Column: Pulmonary embolus is a clot that travels to lungs
DEAR DR. ROACH: A colleague of mine recently had a pulmonary embolus at age 45. She is otherwise healthy. What must she be concerned about? — N.R.
ANSWER: A pulmonary embolus is a blood clot that travels to the lung. Although they can originate in any large vein, they most commonly come from the deep veins of the pelvis and thighs. The clots can break off with or without physical activity, and they usually travel through the right side of the heart into the lungs.
The symptoms of PE include shortness of breath, chest discomfort, fast heart rate and cough. Some people experience a sense of impending doom; others have no symptoms at all.
Once the diagnosis is made (now mostly by CT scan, but nuclear and dye studies still are done), treatment is begun immediately with injection drugs to stabilize the clot and allow the body to dissolve it. (In very rare instances, drugs to dissolve the clot are given, with extreme caution.) After four or so days on injection drugs, the person can be switched to oral medications, such as warfarin (Coumadin) or one of the new oral anticoagulant drugs.
The next issue for your colleague is determining why she got the PE, as that informs the decision about how long to continue anticoagulation. The list of possible causes is too long to review here, but her doctors will look for hereditary causes of blood clotting, such as deficiencies in the coagulation factors protein C and protein S; they’ll evaluate her medications, if any, and perform a careful history and physical exam. Undiagnosed cancer is a concern, and most authorities recommend appropriate screening — mammography, chest X-ray or other testing if indicated by the results of the initial evaluation.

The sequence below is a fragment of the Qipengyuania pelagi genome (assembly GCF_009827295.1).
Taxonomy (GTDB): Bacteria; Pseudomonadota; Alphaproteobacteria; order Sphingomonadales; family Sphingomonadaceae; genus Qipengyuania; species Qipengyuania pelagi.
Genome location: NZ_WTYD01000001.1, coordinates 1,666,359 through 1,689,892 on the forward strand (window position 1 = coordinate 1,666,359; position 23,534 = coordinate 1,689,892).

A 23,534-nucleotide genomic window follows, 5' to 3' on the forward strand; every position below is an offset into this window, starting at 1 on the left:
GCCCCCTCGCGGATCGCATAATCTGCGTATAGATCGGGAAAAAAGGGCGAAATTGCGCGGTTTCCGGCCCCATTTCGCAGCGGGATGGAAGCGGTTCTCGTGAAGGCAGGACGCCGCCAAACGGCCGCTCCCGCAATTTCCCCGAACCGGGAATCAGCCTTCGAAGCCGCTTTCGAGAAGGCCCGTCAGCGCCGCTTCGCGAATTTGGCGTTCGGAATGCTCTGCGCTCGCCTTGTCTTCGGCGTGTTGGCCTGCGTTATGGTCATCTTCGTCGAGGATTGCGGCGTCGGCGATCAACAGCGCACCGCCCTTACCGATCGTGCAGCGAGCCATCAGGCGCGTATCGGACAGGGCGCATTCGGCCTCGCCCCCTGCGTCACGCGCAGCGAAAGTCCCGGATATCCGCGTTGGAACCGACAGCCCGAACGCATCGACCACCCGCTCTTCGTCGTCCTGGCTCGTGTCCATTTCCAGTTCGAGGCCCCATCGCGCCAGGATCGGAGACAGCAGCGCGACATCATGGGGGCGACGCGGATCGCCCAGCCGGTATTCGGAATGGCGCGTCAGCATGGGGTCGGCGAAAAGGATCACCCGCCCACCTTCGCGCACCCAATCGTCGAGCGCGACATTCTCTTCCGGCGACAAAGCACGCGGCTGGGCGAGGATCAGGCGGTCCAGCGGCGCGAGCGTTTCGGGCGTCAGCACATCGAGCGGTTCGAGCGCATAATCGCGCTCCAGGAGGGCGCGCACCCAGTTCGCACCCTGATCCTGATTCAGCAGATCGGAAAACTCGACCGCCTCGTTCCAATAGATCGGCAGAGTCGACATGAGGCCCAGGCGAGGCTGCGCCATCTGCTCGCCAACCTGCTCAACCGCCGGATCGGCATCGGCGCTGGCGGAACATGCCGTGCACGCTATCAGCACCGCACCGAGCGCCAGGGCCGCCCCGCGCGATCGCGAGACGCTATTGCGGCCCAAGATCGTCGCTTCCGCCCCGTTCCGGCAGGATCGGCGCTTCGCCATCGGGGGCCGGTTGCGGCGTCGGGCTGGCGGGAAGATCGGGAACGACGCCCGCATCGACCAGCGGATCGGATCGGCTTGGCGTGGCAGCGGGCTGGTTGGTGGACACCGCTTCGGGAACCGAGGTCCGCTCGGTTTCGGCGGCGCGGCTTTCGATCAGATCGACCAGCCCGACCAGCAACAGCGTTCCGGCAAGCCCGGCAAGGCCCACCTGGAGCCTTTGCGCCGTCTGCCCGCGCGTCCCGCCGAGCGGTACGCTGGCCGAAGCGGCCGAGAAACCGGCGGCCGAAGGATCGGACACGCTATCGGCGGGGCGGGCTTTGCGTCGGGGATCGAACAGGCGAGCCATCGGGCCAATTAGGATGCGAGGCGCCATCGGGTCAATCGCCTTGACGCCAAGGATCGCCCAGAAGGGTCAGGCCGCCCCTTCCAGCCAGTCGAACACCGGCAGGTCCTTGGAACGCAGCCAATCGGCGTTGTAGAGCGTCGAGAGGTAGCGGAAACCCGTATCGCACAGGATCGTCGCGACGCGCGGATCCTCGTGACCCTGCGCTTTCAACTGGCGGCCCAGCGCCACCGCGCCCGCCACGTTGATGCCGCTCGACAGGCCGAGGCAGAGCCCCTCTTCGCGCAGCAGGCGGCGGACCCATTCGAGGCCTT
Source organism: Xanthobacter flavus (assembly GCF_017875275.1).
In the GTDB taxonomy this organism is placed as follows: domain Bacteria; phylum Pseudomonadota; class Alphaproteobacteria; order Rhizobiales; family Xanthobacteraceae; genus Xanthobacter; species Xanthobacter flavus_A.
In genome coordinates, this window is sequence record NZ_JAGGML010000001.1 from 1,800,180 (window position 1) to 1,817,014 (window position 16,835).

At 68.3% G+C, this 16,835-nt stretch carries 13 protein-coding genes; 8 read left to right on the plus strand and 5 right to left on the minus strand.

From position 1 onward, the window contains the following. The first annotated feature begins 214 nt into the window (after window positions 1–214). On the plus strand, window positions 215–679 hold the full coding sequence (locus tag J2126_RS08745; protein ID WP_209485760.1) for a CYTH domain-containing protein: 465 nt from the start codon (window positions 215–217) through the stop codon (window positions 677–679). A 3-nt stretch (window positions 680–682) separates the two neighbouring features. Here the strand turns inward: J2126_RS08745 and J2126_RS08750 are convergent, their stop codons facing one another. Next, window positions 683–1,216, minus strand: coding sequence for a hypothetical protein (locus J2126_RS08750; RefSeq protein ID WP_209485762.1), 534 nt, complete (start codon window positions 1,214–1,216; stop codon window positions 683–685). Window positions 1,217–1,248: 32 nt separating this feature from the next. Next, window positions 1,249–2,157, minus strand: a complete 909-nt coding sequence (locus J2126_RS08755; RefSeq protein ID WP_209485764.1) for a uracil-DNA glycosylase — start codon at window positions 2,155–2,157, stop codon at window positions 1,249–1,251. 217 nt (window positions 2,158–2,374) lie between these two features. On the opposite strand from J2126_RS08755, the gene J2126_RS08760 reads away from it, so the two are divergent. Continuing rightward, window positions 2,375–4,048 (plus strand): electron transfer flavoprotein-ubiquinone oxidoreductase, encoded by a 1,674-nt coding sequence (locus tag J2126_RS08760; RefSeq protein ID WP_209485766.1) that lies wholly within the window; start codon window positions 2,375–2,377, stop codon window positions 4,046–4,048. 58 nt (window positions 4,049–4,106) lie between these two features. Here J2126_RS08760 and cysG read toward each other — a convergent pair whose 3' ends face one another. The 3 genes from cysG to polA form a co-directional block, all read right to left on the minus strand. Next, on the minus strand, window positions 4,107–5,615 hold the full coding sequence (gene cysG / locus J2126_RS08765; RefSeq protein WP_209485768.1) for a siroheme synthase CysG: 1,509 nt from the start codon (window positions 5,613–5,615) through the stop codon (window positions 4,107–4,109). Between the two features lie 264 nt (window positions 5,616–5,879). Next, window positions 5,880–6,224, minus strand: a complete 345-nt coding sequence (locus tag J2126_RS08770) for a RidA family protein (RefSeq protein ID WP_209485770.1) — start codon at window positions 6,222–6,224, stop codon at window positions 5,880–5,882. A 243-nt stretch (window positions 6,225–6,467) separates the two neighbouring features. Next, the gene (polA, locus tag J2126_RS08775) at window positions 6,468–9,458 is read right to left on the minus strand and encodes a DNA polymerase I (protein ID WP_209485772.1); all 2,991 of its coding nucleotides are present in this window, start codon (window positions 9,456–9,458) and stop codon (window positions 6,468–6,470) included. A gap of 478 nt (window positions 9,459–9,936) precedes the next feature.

The duration of anticoagulation depends, as I said, on the findings. If her clinicians cannot find a cause, many experts will give lifelong anticoagulation to people with a history of PE who also have a low risk of bleeding. A hematologist is usually the expert on deciding duration of anticoagulation.
DEAR DR. ROACH: My husband is 74 and was just told by his doctor that he has blood in his stool. The doctor wants him to have a colonoscopy, since his last test was over five years ago and it showed precancerous polyps. He refuses to have the test because his younger sister just passed in November from colon cancer. He states that after seeing what she went through with all the treatment to no avail, he does not want to go through that: He just wants the illness to run its course. What can he expect to happen? I am trying to help him with his wishes since he will not have the test. — A.L.W.
ANSWER: I’d recommend he change his mind and get the test done. A positive stool test for blood is not a diagnosis of cancer. Only a minority of cases of blood in the stool turn out to be cancer; however, with his history of polyps, he is at higher risk.
Colon cancer grows slowly, and it is much, much more easily treated early. At this point, it’s possible that the colonoscopy itself will be all he needs. If it is cancer, however, it will grow, and eventually may get to the point that it blocks the colon; that requires emergency surgery.
Get the diagnosis first. Then, he will have more information to make his decision.